I’d like to take a brief look at the psychology of weaponry. Here we need to see from two perspectives. The first is that of the aggressor, and the second is that of the defender. Here’s a few short notes I wrote that you might find useful in your own studies.

From the perspective of an aggressor, when s/he is holding a weapon, that person has generated a barrier behind which s/he feels safe. In the mind of the aggressor, the weapon s/he is holding becomes the tool through which his/her aggressive intent is channelled. It is well known that the simple act of holding a match box in your hand can help you hit harder. In much the same way, holding a weapon instils an aggressor with an intense and exaggerated sense of power; as a result, that person will tend to hit harder and with more aggression in his/her actions. For the person being attacked, this can be an overwhelming, paralysing and fear inducing moment. However, horrific as it is, the person being attacked must realise that s/he has a number of advantages over the aggressor. Firstly, the aggressor, if untrained, will be fixated on using the weapon. This means that the person defending themselves is only defending against one weapon, rather than the arsenal of natural weapons available to the aggressor (such as his feet, fists, knees, etc).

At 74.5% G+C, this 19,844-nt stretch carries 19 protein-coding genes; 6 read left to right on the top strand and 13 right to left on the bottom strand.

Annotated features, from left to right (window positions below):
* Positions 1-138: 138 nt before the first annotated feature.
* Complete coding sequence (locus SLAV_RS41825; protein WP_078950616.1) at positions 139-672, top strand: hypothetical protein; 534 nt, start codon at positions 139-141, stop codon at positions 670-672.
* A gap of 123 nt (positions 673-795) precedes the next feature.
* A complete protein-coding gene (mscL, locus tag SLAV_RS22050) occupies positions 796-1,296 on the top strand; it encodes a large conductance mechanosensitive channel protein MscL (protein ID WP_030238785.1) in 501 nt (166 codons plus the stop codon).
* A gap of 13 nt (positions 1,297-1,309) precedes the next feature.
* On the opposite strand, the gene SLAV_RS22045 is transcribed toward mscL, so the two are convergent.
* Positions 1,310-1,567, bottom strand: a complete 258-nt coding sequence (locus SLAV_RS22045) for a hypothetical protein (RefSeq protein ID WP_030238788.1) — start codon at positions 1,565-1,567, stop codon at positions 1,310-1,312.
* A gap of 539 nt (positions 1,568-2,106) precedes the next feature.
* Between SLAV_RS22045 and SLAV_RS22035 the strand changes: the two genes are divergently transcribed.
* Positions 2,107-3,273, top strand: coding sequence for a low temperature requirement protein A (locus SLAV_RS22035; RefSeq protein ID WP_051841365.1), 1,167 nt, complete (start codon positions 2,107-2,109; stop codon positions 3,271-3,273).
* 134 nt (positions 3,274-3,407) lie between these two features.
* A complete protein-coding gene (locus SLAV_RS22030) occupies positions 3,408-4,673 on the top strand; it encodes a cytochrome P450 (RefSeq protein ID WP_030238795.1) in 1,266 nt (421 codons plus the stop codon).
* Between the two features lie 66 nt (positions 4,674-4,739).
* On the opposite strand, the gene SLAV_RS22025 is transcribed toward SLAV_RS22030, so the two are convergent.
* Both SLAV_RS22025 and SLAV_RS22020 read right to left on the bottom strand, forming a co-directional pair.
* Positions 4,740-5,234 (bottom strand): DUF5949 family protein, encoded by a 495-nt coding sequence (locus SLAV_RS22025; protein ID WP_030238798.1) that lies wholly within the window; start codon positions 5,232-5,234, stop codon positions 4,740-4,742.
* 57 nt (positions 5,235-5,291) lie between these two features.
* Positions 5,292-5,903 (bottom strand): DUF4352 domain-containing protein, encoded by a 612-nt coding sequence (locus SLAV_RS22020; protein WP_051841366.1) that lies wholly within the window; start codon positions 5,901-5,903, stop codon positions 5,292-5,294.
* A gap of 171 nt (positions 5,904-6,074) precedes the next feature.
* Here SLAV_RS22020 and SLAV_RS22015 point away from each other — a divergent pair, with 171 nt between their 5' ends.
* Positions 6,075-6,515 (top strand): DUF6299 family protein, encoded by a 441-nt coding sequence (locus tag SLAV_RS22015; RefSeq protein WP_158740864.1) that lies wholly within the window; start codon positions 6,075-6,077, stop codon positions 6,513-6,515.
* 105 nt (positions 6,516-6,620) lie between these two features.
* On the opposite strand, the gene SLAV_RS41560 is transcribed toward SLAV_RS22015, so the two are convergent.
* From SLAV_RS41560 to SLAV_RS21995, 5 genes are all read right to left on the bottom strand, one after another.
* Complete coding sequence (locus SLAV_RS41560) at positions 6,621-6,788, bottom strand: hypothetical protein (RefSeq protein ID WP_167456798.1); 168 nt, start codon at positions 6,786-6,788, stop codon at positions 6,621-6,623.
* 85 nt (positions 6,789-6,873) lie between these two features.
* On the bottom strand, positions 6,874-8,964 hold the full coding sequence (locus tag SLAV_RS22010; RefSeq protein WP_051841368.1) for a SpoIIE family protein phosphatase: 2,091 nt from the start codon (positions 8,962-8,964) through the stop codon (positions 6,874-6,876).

From the defender’s perspective, if you have a weapon and find yourself having to defend yourself, remember that the weapon becomes a barrier between you and your aggressor the moment it is held in front of you. Its funny how, when placed in a high stress situation, human beings start acting like dogs. If a dog is about to attack, it will go for whatever is put in front of it. Put your shoe in front of you, the dog will bite it before attacking you. The same applies to a human aggressor when the adrenaline is pumping and the body is operating under the command of the emotional centres of the brain rather than the usual rational centres of the frontal lobes.  So if you happen to have a cup of coffee in your hand, it becomes your barrier and also a means of predicting the initial movements of your aggressor.

In terms of defending against someone with a weapon, as the person defending, you must not see the weapon as a barrier, and, instead see it as an extension of the aggressor’s body. This is a vital step in training your mind to overcome the fear of seeing a weapon in your aggressor’s hands.

If you happen to be the one in possession of a weapon, it is absolutely essential that you use the weapon as an extension of your body (as was mentioned earlier). This means that you don’t see the weapon as your only means of defence, and in this way you still have the use of the rest of your natural weapons (hands, feet, etc). Sometimes it’s better to throw down your weapon or even to give it to your aggressor in order to carry on the fight, and overcome your adversary, whether that’s in the form of a physical aggressor, or some other life situation.